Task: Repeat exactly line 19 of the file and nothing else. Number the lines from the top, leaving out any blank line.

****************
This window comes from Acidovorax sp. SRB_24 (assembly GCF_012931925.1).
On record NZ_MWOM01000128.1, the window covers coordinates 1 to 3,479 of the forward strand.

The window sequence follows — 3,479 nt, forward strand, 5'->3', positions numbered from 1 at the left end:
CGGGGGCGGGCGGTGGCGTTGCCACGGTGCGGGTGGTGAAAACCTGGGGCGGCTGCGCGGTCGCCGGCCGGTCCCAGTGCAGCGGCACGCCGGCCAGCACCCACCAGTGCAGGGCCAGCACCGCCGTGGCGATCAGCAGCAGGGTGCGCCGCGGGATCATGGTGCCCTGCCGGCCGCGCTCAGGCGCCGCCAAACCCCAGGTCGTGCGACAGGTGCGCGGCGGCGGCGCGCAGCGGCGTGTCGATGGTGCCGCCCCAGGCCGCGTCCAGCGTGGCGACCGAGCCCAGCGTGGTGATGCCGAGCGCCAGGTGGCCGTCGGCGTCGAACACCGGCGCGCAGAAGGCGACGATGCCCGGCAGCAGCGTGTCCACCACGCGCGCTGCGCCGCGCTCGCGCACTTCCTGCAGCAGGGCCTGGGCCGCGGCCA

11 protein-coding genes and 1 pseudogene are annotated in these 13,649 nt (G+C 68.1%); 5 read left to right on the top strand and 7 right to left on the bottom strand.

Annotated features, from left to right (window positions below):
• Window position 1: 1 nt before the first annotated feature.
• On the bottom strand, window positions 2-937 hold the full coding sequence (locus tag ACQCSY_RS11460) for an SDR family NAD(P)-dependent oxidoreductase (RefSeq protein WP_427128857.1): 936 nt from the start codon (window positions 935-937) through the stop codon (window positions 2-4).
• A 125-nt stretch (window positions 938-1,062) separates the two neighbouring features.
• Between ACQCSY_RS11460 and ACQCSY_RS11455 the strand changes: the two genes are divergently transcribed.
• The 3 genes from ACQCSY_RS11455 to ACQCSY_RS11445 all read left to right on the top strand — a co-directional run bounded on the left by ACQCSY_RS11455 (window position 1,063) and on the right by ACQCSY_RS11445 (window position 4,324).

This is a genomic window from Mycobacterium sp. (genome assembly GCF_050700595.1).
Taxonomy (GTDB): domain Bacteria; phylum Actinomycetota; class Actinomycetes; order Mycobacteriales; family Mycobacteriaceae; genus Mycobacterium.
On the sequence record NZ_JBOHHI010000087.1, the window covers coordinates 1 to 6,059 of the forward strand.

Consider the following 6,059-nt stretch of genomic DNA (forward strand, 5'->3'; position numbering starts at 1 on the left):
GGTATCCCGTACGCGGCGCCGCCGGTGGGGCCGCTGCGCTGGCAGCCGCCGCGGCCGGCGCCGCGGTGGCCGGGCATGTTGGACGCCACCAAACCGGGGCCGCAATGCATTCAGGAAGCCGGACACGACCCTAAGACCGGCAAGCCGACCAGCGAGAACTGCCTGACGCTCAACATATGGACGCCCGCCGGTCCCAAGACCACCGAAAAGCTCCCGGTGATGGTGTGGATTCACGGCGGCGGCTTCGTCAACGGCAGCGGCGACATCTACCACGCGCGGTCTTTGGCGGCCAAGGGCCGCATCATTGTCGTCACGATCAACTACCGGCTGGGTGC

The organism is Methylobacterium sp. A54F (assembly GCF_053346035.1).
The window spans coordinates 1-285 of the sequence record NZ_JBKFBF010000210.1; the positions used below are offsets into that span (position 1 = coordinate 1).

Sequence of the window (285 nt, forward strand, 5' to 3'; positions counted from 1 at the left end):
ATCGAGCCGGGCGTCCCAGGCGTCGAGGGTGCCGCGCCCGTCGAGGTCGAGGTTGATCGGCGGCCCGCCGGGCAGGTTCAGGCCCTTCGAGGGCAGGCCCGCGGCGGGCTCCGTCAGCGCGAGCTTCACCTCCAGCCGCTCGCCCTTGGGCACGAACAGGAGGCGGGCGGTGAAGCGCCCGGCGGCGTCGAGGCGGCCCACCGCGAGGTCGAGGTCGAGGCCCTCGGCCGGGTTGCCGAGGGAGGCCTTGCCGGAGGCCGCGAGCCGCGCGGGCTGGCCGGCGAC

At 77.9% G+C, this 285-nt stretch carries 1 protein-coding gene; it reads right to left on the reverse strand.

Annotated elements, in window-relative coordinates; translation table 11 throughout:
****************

Sequence of the window (285 nt, forward strand, 5' to 3'; positions counted from 1 at the left end):